Composer Interview: Dan Rodrigues (Runbow, The Eggplant Stereo)

Dan Rodrigues is a composer and multi-instrumentalist hailing from Toronto, Canada who has composed the soundtracks for several indie video games, works on music for TV, and has for a long time contributed his tunes to numerous advertising campaigns and other TV projects through The Eggplant Collective, a production company co-founded by Olympus Has Fallen composer Trevor Morris. His latest project is Runbow, an indie title developed by 13AM Games and distributed through the Nintendo eShop for the WiiU

Hello Dan, and thank you for the opportunity to speak with you! First up, would you tell us a little about yourself and what you do?

Sure thing! I’m a lifelong musician, composer, and sonic experimentalist. Went through college twice – once for music, where I focused on jazz and classical, then again for film scoring at Berklee. It was the video game music classes with Michael Sweet that piqued my interest in writing for games.

Fast forward: I went back to Toronto, got a job working in-house, and wrote music for ads for almost three years. I went freelance to focus on expanding the type of work I was doing to include more television and video game projects. That worked out really well for me, and now my work includes ads, TV shows, video games, and producing records where possible. I like the variety – it helps me stay focused and keeps things from becoming too monotonous.

13AM Games upcoming game Runbow is your latest soundtrack project. How did you get involved in its development, and what can you tell us about the game from your perspective?

I met the guys at 13AM Games during the Toronto chapter of the Global Game Jam. That’s where the idea for Runbow was born. At its core, it’s a 9 player racing game with a really fascinating game mechanic, involving a constantly changing backsplash of colour. If this colour happens to match an obstacle or platform, then that object ceases to exist!

As you can imagine, with 9 players, it gets insanely chaotic and fun when everyone is battling. The music is meant to help support that feeling and push it over the edge, while still maintaining a fun, nostalgic vibe. Dave Proctor, producer and audio director at 13AM Games, wanted the music to feel familiar/timeless, but also fresh and new. He had a few really solid sketches laid out and a strong idea of where he wanted me to take things, which really helped take a lot of the guess work out.

What did creating the music of Runbow involve for you?

The gang at 13AM already had a musical direction in mind when I was asked to join the project. It was largely informed by the art style of the game, which was influenced by the vintage 60’s poster art. That got me really excited because my job was to help make it feel like you were stepping into that world.

We ended up with many styles of music on the table that all had that nostalgic sensibility. I was writing a little swing, some bossa nova, a dash of surf rock, and a pinch of mambo. It was a lot of fun to put together. Once we had these retro tracks in place, we actually used them as source material to remix and make new music with a modern twist.

The combination of old and new yields some obvious results, like swing house or electro swing, but we also ended up with some music that really defies any sort of genre. It was a really interesting experiment that helped give Runbow its own unique sound. We’re very excited about the OST release.

I got my good friend Marcus Huyskens from Bad Cat Sound involved, so he could mix all the music to spec for the WiiU, YouTube, and Commercial release, while I focused on the writing.  It’s a great way to make sure you’re not spreading yourself too thin on a project. Marcus and I have done a lot of work together over the years, most notably, the Bad Cat Sample Libraries.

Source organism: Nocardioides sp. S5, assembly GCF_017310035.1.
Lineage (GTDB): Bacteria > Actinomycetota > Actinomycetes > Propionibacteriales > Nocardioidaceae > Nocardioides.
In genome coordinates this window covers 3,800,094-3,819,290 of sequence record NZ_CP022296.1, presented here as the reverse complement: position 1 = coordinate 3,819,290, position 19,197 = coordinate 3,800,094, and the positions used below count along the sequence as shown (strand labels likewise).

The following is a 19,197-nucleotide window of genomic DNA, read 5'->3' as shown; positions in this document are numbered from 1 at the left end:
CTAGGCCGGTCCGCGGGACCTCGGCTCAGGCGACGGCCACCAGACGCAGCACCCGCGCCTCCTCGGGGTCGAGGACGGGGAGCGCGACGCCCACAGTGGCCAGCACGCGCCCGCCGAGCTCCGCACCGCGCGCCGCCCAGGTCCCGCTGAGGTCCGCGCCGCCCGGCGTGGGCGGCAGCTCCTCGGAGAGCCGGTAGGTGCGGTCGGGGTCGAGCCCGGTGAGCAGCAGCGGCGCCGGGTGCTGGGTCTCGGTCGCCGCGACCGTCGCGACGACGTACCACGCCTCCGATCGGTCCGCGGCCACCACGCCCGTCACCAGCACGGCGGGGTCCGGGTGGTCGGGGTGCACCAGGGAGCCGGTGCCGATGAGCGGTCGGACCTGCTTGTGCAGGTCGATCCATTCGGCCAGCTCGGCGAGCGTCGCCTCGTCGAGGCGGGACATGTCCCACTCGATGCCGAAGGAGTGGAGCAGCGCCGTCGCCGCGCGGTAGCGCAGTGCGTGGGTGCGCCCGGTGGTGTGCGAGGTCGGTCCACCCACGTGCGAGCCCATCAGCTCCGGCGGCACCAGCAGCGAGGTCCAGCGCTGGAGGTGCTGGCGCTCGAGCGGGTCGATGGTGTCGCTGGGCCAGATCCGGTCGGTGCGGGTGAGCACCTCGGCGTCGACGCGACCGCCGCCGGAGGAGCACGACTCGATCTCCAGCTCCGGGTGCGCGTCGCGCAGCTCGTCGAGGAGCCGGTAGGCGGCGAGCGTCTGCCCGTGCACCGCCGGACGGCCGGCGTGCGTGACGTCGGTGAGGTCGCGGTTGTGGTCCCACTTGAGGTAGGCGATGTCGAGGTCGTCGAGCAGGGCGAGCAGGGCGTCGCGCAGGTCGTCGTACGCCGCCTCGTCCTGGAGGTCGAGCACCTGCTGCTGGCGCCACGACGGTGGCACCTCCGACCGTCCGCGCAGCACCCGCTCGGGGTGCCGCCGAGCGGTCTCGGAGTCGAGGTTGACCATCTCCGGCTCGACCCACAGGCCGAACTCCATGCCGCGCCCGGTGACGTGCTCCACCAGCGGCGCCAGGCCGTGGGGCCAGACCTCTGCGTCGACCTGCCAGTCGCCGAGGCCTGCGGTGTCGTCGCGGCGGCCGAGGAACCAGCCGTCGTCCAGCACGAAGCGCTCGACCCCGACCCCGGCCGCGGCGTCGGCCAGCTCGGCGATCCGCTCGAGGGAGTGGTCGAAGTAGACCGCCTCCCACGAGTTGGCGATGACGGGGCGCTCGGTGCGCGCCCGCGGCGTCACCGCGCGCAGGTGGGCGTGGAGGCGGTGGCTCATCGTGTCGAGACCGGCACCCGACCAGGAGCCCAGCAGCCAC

Are there elements of the Runbow score tied into particular characters, levels, or locations? All or none of the above?

Yes! Definitely locations. There are four worlds and a game mode called The Bowhemoth that each have their own sound. Runbow has many guest characters from other Nintendo indie titles, and there are as many as 9 on screen at any time, so the music was always meant to help sell the location, pull the players into the game, and let the characters do their thing.

The Runbow OST will also be released alongside the game. Did you have to do anything differently for the soundtrack to work away from gameplay as a listening experience?

We did, actually. The tracks for Runbow, especially the remixes, are pretty full on from beat one.  We wanted to make sure we dug into the arrangements and gave the music a wider dynamic range for the soundtrack release. The first iteration of the music is exactly as it is in game. It’s in the loop that we attempt to breathe some extra life into the standalone listening experience. We also arranged a definitive ending to each track, instead of simply fading it out. I think these extra details help make this OST more compelling overall.

What’s the buzz around Runbow and its OST like? How has the gaming community been reacting to them, and how do you and the 13AM Games team anticipate it being received upon release?

We’ve been really excited about the reaction we’ve been getting regarding both the game and the music. There are a number of trailers that 13AM Games has released over the last few months that feature the game’s soundtrack, alongside new game modes and new playable characters.  The comments we’ve received regarding the music have all been really positive.  Of course, the true test is how the music functions in game.  People all over the world who have had a chance to play Runbow at various events and showcases have been bobbin’ their heads and asking about the music, so that is a great sign.

How do we expect it to be received? Well, we know there is a lot of interest … but don’t expect it to go platinum! Really, we just wanted to release it so fans of the music and game would be able to add it to their playlists and get some enjoyment out of it.

What’s been the most exciting thing you’ve experienced in working with indie game developers?